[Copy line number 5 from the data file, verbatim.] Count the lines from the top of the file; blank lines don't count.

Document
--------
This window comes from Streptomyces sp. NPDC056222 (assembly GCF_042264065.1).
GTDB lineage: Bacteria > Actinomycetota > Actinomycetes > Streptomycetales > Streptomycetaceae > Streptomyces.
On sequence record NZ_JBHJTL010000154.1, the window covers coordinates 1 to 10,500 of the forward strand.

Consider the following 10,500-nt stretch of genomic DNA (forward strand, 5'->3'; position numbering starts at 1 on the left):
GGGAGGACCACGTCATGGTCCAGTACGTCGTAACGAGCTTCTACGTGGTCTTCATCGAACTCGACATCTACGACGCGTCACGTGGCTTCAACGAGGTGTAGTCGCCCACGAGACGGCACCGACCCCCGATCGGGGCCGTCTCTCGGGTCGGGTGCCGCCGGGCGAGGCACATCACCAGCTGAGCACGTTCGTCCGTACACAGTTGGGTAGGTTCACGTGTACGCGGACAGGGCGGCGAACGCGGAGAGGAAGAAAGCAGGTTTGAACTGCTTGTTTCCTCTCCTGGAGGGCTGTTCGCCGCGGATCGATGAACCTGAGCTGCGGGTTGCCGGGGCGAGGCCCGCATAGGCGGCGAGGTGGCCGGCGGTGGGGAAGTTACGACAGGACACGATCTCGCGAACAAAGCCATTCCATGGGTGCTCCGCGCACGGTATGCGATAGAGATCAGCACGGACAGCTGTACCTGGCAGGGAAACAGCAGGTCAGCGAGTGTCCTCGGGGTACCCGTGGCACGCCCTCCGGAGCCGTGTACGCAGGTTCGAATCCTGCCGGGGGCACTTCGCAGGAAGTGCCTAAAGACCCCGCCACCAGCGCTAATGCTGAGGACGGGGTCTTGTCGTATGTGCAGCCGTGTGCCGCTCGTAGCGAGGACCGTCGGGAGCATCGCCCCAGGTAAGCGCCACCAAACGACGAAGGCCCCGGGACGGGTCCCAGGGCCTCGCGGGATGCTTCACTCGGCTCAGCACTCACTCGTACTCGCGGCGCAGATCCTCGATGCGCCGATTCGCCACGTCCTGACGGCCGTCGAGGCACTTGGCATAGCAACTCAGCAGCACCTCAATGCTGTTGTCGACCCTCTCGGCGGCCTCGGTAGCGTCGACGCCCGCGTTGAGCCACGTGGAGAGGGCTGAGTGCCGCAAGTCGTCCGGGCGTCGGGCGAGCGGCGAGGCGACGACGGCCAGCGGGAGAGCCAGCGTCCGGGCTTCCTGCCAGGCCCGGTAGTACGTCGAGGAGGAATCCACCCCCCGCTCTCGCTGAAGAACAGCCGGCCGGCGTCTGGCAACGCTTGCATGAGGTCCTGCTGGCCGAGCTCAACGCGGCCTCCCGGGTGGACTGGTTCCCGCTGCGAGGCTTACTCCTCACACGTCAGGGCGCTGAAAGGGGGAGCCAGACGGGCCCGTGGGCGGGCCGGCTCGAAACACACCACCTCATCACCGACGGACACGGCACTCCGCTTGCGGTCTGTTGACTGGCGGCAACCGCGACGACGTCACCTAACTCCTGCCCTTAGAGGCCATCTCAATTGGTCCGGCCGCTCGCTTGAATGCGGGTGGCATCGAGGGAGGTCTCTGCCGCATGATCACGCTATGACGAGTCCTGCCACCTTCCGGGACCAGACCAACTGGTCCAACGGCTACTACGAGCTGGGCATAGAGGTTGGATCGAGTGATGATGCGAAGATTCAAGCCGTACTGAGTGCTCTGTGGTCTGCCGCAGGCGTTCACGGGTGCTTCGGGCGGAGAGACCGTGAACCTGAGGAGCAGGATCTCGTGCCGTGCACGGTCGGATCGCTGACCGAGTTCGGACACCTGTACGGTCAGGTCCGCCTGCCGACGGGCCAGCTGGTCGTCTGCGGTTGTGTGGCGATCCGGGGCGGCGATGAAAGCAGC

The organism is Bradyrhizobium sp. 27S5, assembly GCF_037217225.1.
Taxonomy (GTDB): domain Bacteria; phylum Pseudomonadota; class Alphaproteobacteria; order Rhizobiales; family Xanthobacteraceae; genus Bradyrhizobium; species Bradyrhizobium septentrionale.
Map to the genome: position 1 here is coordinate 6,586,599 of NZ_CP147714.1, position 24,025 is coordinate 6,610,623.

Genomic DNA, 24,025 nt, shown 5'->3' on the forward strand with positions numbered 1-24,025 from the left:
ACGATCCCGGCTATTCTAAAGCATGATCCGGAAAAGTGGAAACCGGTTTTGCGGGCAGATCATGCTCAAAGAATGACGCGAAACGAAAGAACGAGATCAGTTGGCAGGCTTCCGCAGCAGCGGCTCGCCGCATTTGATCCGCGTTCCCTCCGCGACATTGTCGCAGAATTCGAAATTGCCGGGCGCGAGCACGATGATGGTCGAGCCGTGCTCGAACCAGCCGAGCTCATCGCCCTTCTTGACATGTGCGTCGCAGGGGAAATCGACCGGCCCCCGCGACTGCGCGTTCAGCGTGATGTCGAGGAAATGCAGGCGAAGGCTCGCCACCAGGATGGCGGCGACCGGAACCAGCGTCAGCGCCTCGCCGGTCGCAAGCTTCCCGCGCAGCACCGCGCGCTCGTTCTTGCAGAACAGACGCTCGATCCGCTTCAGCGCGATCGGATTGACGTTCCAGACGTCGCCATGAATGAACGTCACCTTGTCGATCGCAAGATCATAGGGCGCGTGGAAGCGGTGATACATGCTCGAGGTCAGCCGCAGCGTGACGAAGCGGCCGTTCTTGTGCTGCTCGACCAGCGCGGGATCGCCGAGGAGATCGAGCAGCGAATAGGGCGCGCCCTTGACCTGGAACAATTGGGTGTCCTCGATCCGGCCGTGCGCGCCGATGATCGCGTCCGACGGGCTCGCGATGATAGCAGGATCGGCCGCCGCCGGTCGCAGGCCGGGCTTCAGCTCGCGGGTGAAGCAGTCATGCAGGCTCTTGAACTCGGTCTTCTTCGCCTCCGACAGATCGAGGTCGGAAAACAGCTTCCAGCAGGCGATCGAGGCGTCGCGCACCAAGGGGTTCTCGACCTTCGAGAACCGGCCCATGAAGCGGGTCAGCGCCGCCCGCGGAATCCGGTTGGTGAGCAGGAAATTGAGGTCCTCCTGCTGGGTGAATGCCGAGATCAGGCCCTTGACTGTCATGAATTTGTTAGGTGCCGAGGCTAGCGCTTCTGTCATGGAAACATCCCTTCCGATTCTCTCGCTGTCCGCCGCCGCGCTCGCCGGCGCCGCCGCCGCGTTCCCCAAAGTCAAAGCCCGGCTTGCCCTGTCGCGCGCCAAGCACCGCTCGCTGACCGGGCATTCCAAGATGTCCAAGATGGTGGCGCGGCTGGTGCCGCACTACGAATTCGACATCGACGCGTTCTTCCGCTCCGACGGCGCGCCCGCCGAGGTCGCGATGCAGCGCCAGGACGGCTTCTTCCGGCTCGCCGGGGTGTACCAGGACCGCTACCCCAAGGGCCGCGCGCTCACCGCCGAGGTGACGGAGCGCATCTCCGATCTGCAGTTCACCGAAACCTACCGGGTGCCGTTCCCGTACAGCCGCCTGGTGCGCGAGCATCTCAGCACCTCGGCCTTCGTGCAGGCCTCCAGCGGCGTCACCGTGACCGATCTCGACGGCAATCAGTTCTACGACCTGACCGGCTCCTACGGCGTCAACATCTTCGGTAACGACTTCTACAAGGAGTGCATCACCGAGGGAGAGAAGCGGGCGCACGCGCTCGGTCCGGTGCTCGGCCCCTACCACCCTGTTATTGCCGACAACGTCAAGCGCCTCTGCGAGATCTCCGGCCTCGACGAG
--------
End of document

GGGAGGACCACGTCATGGTCCAGTACGTCGTAACGAGCTTCTACGTGGTCTTCATCGAACTCGACATCTACGACGCGTCACGTGGCTTCAACGAGGTGTAGTCGCCCACGAGACGGCACCGACCCCCGATCGGGGCCGTCTCTCGGGTCGGGTGCCGCCGGGCGAGGCACATCACCAGCTGAGCACGTTCGTCCGTACACAGTTGGGTAGGTTCACGTGTACGCGGACAGGGCGGCGAACGCGGAGAGGAAGAAAGCAGGTTTGAACTGCTTGTTTCCTCTCCTGGAGGGCTGTTCGCCGCGGATCGATGAACCTGAGCTGCGGGTTGCCGGGGCGAGGCCCGCATAGGCGGCGAGGTGGCCGGCGGTGGGGAAGTTACGACAGGACACGATCTCGCGAACAAAGCCATTCCATGGGTGCTCCGCGCACGGTATGCGATAGAGATCAGCACGGACAGCTGTACCTGGCAGGGAAACAGCAGGTCAGCGAGTGTCCTCGGGGTACCCGTGGCACGCCCTCCGGAGCCGTGTACGCAGGTTCGAATCCTGCCGGGGGCACTTCGCAGGAAGTGCCTAAAGACCCCGCCACCAGCGCTAATGCTGAGGACGGGGTCTTGTCGTATGTGCAGCCGTGTGCCGCTCGTAGCGAGGACCGTCGGGAGCATCGCCCCAGGTAAGCGCCACCAAACGACGAAGGCCCCGGGACGGGTCCCAGGGCCTCGCGGGATGCTTCACTCGGCTCAGCACTCACTCGTACTCGCGGCGCAGATCCTCGATGCGCCGATTCGCCACGTCCTGACGGCCGTCGAGGCACTTGGCATAGCAACTCAGCAGCACCTCAATGCTGTTGTCGACCCTCTCGGCGGCCTCGGTAGCGTCGACGCCCGCGTTGAGCCACGTGGAGAGGGCTGAGTGCCGCAAGTCGTCCGGGCGTCGGGCGAGCGGCGAGGCGACGACGGCCAGCGGGAGAGCCAGCGTCCGGGCTTCCTGCCAGGCCCGGTAGTACGTCGAGGAGGAATCCACCCCCCGCTCTCGCTGAAGAACAGCCGGCCGGCGTCTGGCAACGCTTGCATGAGGTCCTGCTGGCCGAGCTCAACGCGGCCTCCCGGGTGGACTGGTTCCCGCTGCGAGGCTTACTCCTCACACGTCAGGGCGCTGAAAGGGGGAGCCAGACGGGCCCGTGGGCGGGCCGGCTCGAAACACACCACCTCATCACCGACGGACACGGCACTCCGCTTGCGGTCTGTTGACTGGCGGCAACCGCGACGACGTCACCTAACTCCTGCCCTTAGAGGCCATCTCAATTGGTCCGGCCGCTCGCTTGAATGCGGGTGGCATCGAGGGAGGTCTCTGCCGCATGATCACGCTATGACGAGTCCTGCCACCTTCCGGGACCAGACCAACTGGTCCAACGGCTACTACGAGCTGGGCATAGAGGTTGGATCGAGTGATGATGCGAAGATTCAAGCCGTACTGAGTGCTCTGTGGTCTGCCGCAGGCGTTCACGGGTGCTTCGGGCGGAGAGACCGTGAACCTGAGGAGCAGGATCTCGTGCCGTGCACGGTCGGATCGCTGACCGAGTTCGGACACCTGTACGGTCAGGTCCGCCTGCCGACGGGCCAGCTGGTCGTCTGCGGTTGTGTGGCGATCCGGGGCGGCGATGAAAGCAGC